Ireland: Sectarianism is not a working class phenomenon!

Catholics who have been born and raised up in the North of Ireland will have had some experience of being on the receiving end of comments like the following: Having a child with ADHD is “punishment for sleeping with a Catholic” or “no longer hangs out her washing at home, the smell of Catholics being atrocious." These comments were made in a workplace, not in a factory, not among blue collar workers - as polite society would have us all believe is the only place where sectarianism lurks - but in a social work setting.

A team of social workers dealing with Early Years was the setting for such hateful comments directed agains the only Catholic in the team. She was once the Social Worker of the Year for her work with child cancer patients. Yet she suffered terrible sectarian abuse from fellow professionals none of whom were formally disciplined and who continue to work for social services. Only after a four year legal struggle did the trust admitted responsibility. The victim was awarded exemplary damages. Middle class sectarianism is as prevalent as any other kind. What kind of society produces such hatred?

It has always been that way in Ireland. Ever since the days of the penal laws those who adhered to the Catholic Church have been the bottom of the pile in society. British propaganda pictured the Irish as almost inhuman,animalistic even. When religious disputes divided the Christian Churches the British played the “protestant card” and kept the Catholic irish at the bottom of the pile, scorned discriminated and banned.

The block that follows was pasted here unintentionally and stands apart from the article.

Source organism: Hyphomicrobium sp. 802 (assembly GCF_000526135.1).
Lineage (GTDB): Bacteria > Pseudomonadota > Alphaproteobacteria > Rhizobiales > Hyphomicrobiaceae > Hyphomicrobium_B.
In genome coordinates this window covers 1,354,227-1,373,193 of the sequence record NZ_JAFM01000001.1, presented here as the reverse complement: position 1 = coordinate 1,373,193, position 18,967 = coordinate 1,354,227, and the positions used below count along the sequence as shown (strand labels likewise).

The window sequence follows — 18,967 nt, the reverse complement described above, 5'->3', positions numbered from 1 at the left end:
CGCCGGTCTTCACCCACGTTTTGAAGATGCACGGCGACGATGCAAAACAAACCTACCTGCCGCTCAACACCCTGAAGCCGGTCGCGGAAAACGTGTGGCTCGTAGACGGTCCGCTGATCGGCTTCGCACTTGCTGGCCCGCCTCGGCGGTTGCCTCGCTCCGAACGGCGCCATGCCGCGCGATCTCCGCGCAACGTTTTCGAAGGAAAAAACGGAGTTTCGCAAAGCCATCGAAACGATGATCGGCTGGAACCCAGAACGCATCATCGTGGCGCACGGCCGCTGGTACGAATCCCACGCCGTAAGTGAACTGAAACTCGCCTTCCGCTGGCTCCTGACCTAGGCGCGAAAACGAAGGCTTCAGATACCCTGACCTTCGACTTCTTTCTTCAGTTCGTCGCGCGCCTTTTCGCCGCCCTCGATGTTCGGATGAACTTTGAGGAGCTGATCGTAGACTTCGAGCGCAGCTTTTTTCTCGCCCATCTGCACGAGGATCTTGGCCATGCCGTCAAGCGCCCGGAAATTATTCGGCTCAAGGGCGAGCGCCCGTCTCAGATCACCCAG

One organisation that has played a role in this sectarianism has been the Orange Order a specifically anti-catholic organisation. Each year in July it parades to honor the victory of William of Orange at the Battle of the Boyne in 1690. They the loyal Orange men like to assert that it was from that victory they gained their freedom their religion and their laws. Yet William of Orange had the Pope’s support and allied himself to the Catholic King of Spain, among others to restrict France’s power.

After the Boyne he continued to fight on the Pope’s side until the war against France ended with the Treaty of Ryswick. Yet to this very day the Orange Order promotes the myth that their great Protestant hero, King Billy, fought to “overthrow the Pope and popery at the Boyne”.